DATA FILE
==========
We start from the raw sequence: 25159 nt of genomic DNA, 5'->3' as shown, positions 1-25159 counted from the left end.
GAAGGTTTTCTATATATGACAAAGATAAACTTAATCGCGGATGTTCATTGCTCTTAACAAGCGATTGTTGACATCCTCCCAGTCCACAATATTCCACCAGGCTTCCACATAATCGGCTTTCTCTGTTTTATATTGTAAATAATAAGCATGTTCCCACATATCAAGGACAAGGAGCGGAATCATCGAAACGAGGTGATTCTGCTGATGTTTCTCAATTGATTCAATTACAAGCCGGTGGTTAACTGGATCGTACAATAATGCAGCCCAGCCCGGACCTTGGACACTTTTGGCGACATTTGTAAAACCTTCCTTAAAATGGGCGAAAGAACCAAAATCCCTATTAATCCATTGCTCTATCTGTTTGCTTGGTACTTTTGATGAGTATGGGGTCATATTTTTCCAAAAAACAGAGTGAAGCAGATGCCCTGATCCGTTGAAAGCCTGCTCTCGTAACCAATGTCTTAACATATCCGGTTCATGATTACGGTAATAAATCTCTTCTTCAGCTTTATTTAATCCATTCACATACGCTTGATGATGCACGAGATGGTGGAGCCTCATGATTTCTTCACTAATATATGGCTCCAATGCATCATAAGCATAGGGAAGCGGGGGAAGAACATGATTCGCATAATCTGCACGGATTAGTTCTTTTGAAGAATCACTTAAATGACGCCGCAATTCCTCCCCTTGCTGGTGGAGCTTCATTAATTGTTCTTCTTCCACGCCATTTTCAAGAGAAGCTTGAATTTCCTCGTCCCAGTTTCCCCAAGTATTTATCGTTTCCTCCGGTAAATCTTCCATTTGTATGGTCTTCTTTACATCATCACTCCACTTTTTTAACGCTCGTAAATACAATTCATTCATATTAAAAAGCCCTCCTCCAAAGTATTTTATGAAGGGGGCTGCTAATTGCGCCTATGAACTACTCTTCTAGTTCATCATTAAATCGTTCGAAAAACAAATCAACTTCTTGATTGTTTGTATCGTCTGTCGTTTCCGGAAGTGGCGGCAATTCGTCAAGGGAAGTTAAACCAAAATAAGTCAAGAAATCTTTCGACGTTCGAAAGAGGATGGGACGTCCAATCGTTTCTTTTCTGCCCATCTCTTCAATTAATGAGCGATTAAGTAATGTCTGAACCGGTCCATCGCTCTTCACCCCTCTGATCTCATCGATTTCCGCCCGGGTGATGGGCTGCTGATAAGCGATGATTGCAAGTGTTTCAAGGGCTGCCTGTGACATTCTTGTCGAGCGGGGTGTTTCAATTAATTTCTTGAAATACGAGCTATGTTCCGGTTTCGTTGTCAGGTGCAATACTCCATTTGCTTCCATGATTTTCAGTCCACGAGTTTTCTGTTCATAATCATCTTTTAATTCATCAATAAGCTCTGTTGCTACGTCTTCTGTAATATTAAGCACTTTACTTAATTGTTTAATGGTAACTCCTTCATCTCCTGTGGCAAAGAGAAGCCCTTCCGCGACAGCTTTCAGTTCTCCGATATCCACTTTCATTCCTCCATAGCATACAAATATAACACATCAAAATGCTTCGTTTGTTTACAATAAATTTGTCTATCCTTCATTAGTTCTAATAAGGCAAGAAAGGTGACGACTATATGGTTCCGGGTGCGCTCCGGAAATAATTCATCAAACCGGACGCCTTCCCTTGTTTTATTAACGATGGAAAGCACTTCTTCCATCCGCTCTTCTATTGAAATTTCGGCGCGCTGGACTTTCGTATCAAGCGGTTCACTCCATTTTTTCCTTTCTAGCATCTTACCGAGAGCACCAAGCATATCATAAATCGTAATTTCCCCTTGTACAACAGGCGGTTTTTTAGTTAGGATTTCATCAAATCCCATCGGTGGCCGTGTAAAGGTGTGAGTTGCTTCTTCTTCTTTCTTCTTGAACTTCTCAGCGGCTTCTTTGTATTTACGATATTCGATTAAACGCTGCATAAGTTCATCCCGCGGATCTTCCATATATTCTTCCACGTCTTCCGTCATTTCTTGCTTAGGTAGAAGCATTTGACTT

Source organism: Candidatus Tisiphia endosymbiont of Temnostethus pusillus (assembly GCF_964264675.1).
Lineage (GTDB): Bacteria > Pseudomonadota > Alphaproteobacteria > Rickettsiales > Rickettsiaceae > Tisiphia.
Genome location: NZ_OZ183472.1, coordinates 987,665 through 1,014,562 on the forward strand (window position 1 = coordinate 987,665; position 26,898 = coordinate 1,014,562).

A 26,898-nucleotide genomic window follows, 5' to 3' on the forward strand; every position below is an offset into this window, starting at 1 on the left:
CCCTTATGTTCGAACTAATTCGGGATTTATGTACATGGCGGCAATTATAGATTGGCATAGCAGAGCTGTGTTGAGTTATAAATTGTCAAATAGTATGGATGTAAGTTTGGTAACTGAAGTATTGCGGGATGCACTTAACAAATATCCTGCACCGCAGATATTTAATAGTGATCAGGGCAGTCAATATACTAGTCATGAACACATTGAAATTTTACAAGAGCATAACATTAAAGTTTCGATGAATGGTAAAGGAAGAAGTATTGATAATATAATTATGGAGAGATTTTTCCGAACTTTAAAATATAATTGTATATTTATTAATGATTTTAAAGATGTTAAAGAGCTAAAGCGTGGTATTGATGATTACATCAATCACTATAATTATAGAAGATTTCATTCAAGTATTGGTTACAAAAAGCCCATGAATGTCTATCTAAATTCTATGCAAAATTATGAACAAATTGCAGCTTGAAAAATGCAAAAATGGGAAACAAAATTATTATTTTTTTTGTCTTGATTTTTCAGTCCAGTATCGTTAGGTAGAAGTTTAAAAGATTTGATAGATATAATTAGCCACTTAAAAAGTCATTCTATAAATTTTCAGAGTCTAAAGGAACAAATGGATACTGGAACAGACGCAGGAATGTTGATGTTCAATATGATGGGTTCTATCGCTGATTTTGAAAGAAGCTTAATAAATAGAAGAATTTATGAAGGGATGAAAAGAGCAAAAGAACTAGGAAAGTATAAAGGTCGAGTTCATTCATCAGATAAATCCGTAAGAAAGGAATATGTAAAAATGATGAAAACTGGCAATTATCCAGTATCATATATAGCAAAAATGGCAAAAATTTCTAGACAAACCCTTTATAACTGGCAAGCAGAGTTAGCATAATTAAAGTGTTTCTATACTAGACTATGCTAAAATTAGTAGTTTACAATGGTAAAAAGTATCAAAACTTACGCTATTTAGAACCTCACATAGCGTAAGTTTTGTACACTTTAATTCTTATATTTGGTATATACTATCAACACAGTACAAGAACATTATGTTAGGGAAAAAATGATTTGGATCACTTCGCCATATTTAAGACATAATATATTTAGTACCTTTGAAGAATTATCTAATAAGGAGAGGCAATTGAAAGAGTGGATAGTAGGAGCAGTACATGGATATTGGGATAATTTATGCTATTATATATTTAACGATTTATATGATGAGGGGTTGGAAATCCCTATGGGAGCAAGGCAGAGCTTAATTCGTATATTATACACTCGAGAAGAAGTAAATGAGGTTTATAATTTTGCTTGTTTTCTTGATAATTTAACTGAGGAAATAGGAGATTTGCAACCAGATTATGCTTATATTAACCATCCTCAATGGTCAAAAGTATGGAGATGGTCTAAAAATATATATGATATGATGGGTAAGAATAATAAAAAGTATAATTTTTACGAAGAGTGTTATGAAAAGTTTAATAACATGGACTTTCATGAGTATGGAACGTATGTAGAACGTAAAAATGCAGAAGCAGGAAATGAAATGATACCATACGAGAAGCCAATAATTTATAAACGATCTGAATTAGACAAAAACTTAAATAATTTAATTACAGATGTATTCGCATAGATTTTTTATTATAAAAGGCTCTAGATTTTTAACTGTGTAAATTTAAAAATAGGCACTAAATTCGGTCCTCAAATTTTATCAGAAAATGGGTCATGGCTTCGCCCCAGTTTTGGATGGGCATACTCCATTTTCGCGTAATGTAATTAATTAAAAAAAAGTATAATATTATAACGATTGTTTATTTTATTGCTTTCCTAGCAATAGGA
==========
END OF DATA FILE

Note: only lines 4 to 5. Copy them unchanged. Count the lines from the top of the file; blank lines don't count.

Lineage (GTDB): Bacteria > Pseudomonadota > Alphaproteobacteria > Rickettsiales > Rickettsiaceae > Tisiphia.
Genome location: NZ_OZ183472.1, coordinates 987,665 through 1,014,562 on the forward strand (window position 1 = coordinate 987,665; position 26,898 = coordinate 1,014,562).